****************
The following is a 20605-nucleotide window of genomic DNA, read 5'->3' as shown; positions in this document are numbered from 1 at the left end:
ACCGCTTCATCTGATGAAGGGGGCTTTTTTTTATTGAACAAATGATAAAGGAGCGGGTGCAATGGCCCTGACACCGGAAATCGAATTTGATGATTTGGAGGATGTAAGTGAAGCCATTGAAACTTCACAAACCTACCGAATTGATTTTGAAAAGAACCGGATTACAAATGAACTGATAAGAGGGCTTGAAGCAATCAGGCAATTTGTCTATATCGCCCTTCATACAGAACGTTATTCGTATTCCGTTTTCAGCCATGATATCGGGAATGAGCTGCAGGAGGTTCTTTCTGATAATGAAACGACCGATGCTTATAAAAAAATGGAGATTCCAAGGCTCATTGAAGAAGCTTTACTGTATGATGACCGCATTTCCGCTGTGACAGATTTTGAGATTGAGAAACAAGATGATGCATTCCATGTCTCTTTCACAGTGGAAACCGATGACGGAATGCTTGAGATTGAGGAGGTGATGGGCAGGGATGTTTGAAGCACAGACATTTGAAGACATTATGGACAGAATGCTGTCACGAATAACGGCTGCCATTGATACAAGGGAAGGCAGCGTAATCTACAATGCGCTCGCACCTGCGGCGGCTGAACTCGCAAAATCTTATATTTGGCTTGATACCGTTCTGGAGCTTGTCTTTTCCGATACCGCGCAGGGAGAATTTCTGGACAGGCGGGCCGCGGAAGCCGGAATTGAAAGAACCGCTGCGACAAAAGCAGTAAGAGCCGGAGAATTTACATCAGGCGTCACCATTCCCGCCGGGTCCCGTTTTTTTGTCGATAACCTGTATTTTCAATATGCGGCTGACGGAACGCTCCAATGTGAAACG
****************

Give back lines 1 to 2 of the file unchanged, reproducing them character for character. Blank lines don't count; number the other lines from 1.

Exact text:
The following is a 20605-nucleotide window of genomic DNA, read 5'->3' as shown; positions in this document are numbered from 1 at the left end:
ACCGCTTCATCTGATGAAGGGGGCTTTTTTTTATTGAACAAATGATAAAGGAGCGGGTGCAATGGCCCTGACACCGGAAATCGAATTTGATGATTTGGAGGATGTAAGTGAAGCCATTGAAACTTCACAAACCTACCGAATTGATTTTGAAAAGAACCGGATTACAAATGAACTGATAAGAGGGCTTGAAGCAATCAGGCAATTTGTCTATATCGCCCTTCATACAGAACGTTATTCGTATTCCGTTTTCAGCCATGATATCGGGAATGAGCTGCAGGAGGTTCTTTCTGATAATGAAACGACCGATGCTTATAAAAAAATGGAGATTCCAAGGCTCATTGAAGAAGCTTTACTGTATGATGACCGCATTTCCGCTGTGACAGATTTTGAGATTGAGAAACAAGATGATGCATTCCATGTCTCTTTCACAGTGGAAACCGATGACGGAATGCTTGAGATTGAGGAGGTGATGGGCAGGGATGTTTGAAGCACAGACATTTGAAGACATTATGGACAGAATGCTGTCACGAATAACGGCTGCCATTGATACAAGGGAAGGCAGCGTAATCTACAATGCGCTCGCACCTGCGGCGGCTGAACTCGCAAAATCTTATATTTGGCTTGATACCGTTCTGGAGCTTGTCTTTTCCGATACCGCGCAGGGAGAATTTCTGGACAGGCGGGCCGCGGAAGCCGGAATTGAAAGAACCGCTGCGACAAAAGCAGTAAGAGCCGGAGAATTTACATCAGGCGTCACCATTCCCGCCGGGTCCCGTTTTTTTGTCGATAACCTGTATTTTCAATATGCGGCTGACGGAACGCTCCAATGTGAAACG